SWANSEA Community Farm will face a more secure future next week if council leaders agree on a new lease for the venue.
Home to goats, ducks, bees, sheep, pigs, ducks and geese, the city farm provides hundreds of volunteers with skills and a chance to get their hands in the soil.
Its current 21-year lease runs out this month, and it needs another one to offer security to funding organisations. Cabinet members are therefore being recommended to finalise a new one at a peppercorn rent.
A cabinet report said consideration had to be given to the need for housing land in Swansea, and that guarantees could not be given that land at the Fforestfach farm would not be needed in the long term.
Therefore a 35-year lease is being proposed, offering the farm security while not excluding the land for a possible alternative use beyond then. The council has provided around £410,000 to the farm over the years, but this funding came to an end two years ago.
Staff at the farm, which is a registered charity, have raised £3.5 million in grant funding since 2000. This has provided education and workshop rooms, a cafe, training kitchen, orchard, animal enclosures, ponds and a play area, among other things. The farm’s six part-time staff and its volunteers have been providing food parcels during the coronavirus pandemic.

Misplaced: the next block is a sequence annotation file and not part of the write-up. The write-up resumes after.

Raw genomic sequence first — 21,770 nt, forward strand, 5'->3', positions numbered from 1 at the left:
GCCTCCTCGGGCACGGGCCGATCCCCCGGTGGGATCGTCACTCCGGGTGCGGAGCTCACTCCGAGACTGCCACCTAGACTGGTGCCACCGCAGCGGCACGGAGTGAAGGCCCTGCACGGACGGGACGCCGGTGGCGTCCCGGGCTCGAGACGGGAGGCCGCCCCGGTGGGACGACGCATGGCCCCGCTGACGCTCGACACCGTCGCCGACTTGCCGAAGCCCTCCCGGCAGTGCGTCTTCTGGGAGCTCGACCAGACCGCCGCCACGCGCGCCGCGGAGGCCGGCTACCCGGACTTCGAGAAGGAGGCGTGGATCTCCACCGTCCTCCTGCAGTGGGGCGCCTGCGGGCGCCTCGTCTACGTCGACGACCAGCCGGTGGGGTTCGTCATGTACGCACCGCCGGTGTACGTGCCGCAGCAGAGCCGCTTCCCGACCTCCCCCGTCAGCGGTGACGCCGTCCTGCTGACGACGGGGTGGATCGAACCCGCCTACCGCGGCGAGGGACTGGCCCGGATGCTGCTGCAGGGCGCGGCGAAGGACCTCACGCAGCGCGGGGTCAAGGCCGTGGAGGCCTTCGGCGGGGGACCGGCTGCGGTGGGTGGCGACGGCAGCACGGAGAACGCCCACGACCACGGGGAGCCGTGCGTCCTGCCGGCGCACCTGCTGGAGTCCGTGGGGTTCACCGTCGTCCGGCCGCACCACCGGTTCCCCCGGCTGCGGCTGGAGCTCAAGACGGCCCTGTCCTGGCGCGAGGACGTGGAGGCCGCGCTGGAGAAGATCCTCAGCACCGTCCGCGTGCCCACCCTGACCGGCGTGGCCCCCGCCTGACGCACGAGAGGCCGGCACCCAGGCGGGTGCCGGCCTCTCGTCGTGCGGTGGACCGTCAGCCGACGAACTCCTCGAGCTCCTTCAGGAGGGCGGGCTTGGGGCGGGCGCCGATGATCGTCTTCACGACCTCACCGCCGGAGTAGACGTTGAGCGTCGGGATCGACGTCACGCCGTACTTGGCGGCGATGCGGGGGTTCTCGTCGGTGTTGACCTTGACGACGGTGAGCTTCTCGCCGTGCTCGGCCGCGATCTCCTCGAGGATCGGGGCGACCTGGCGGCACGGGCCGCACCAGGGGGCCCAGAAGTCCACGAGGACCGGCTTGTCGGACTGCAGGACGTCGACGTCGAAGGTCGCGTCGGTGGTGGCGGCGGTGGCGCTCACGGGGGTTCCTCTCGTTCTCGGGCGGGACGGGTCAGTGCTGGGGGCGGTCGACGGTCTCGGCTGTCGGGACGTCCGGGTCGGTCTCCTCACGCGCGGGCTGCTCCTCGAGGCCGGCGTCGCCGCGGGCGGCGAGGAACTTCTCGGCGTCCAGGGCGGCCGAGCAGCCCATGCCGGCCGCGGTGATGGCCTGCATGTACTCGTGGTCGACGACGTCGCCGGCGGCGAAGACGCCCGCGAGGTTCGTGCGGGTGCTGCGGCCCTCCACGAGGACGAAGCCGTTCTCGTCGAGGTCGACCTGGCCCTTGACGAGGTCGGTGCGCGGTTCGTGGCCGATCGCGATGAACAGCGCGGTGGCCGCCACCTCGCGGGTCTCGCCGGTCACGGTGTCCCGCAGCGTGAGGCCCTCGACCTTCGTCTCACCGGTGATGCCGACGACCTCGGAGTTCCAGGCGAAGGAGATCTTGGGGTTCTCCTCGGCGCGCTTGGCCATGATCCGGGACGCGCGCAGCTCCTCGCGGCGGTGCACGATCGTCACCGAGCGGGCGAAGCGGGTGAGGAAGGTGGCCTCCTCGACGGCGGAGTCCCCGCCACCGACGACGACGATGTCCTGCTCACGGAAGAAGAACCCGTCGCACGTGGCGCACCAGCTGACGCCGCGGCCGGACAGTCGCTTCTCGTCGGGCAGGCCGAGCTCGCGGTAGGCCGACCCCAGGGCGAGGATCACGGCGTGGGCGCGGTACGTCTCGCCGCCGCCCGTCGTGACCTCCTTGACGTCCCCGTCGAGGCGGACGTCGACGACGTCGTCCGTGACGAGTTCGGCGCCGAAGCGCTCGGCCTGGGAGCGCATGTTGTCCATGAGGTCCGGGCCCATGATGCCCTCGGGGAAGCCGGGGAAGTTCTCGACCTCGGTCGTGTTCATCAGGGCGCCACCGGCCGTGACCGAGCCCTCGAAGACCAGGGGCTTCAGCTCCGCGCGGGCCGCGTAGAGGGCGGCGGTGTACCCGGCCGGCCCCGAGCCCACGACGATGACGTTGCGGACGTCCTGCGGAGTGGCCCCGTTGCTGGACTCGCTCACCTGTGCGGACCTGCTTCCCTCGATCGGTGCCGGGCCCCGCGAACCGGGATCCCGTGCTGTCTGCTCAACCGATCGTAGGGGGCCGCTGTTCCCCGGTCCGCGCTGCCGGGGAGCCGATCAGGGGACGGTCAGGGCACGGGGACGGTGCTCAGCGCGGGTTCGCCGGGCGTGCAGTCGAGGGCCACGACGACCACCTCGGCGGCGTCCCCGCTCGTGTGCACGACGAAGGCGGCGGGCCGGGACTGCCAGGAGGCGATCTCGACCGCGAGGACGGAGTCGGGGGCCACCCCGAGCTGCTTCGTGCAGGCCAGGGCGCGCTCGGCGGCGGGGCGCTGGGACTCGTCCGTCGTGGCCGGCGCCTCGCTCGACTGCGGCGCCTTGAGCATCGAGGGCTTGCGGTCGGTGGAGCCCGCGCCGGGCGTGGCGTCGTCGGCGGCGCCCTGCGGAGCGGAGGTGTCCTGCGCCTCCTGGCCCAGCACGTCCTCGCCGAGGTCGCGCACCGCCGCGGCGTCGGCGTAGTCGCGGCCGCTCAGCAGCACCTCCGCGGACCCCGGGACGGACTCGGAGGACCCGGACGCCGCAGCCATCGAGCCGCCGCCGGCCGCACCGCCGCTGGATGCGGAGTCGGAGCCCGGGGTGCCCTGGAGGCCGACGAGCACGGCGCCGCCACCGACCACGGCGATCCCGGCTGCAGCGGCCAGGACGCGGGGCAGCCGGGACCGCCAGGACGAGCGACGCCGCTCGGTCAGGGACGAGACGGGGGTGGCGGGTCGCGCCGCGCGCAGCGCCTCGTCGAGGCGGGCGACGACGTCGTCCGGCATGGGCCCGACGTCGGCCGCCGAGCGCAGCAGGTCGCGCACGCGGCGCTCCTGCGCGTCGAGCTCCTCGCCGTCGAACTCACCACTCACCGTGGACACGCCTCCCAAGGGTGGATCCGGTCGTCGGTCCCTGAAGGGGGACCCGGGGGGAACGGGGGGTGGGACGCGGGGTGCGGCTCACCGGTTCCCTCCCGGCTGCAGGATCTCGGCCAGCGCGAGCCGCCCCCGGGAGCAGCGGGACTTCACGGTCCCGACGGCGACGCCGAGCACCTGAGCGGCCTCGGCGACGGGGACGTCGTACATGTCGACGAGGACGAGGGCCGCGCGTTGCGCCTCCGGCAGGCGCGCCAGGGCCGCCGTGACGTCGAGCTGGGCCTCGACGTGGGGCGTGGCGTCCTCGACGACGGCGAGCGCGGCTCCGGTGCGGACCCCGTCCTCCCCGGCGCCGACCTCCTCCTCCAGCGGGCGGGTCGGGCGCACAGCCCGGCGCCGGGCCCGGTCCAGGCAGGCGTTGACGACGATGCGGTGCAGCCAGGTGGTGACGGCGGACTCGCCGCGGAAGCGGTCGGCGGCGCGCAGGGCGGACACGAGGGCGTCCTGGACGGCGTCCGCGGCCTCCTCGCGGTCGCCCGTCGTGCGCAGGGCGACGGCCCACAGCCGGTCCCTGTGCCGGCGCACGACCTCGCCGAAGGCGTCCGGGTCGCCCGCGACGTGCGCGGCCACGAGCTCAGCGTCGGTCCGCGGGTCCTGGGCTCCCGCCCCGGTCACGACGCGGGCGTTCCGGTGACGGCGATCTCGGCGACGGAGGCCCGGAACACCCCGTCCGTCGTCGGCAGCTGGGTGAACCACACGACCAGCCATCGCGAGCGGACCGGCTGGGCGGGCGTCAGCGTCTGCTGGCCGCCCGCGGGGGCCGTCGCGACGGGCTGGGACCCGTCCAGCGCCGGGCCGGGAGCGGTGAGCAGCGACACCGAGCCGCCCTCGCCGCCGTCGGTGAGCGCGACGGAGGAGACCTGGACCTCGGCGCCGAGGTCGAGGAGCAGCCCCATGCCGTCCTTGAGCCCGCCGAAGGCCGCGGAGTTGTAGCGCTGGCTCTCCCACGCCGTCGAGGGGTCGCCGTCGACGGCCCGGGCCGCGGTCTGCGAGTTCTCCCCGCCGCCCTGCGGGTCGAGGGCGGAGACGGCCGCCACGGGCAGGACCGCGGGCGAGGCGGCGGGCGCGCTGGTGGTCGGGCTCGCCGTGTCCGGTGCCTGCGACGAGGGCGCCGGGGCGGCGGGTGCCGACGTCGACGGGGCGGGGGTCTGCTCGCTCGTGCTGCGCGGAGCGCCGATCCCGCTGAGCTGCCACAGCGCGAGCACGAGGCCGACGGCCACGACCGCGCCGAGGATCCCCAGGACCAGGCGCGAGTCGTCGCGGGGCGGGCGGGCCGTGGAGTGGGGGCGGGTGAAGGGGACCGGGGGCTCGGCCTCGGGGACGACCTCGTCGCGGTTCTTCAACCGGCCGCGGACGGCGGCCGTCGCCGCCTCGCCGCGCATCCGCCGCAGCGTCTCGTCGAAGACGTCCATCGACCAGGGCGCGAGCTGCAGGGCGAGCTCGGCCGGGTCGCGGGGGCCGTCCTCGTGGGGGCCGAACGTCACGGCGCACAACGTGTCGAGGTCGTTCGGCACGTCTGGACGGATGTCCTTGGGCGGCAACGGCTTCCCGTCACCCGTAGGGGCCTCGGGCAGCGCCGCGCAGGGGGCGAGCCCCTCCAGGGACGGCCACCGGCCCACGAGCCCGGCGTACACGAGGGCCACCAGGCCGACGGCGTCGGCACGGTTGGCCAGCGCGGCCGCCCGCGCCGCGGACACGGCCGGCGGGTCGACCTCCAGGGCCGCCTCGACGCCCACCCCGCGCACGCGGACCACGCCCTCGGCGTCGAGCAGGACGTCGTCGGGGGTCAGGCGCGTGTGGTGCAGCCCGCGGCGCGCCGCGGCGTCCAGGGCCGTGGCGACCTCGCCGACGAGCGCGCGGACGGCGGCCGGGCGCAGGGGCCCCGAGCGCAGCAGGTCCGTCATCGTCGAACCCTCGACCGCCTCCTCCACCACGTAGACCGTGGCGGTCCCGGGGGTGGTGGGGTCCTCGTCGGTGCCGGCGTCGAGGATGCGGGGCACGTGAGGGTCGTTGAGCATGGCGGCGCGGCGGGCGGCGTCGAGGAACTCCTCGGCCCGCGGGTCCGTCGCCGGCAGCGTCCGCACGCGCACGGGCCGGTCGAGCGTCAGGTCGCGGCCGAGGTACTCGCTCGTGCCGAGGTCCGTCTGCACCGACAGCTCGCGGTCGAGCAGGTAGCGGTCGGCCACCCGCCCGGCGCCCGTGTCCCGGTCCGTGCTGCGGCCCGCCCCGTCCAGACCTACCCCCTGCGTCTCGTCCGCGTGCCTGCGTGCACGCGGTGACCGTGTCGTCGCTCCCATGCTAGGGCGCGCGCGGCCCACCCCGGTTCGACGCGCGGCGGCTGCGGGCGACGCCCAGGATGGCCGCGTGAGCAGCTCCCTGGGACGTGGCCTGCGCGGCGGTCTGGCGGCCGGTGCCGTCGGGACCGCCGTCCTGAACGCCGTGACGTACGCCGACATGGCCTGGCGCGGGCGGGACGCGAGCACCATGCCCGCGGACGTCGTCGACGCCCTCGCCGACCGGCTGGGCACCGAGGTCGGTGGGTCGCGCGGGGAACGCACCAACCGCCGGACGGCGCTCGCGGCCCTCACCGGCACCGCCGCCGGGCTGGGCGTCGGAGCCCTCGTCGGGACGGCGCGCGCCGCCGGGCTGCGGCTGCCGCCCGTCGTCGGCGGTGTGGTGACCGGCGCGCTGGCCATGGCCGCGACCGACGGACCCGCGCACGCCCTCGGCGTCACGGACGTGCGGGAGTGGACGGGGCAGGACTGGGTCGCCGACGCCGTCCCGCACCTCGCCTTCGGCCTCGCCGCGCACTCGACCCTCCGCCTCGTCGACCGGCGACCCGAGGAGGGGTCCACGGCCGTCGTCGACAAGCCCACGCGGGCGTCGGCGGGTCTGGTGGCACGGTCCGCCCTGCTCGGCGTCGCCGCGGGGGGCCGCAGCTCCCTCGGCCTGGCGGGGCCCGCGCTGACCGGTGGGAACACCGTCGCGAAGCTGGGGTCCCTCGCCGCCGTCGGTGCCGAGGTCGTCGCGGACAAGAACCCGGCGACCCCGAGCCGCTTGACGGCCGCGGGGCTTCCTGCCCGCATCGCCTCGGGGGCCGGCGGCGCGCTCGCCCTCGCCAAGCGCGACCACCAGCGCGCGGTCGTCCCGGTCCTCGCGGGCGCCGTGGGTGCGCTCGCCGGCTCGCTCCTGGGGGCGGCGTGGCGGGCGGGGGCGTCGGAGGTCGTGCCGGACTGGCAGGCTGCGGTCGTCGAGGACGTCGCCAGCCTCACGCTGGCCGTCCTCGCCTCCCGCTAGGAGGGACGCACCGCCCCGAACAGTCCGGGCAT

The market value of the one-acre site is around £104,500 and could yield an annual income of some £10,000 per year.
The cabinet report states
“Swansea Community Farm is the only city farm in Wales and hosts a range of farm animals, allotments, wildlife area, beehives and cafe,” said the cabinet report.
“It exists to improve health and well-being, build skills alongside producing local food and caring for the natural environment, looked after by a team of volunteers for over 20 years
“Visitors are able to explore the grounds, meet the animals and see first-hand how food is produced.”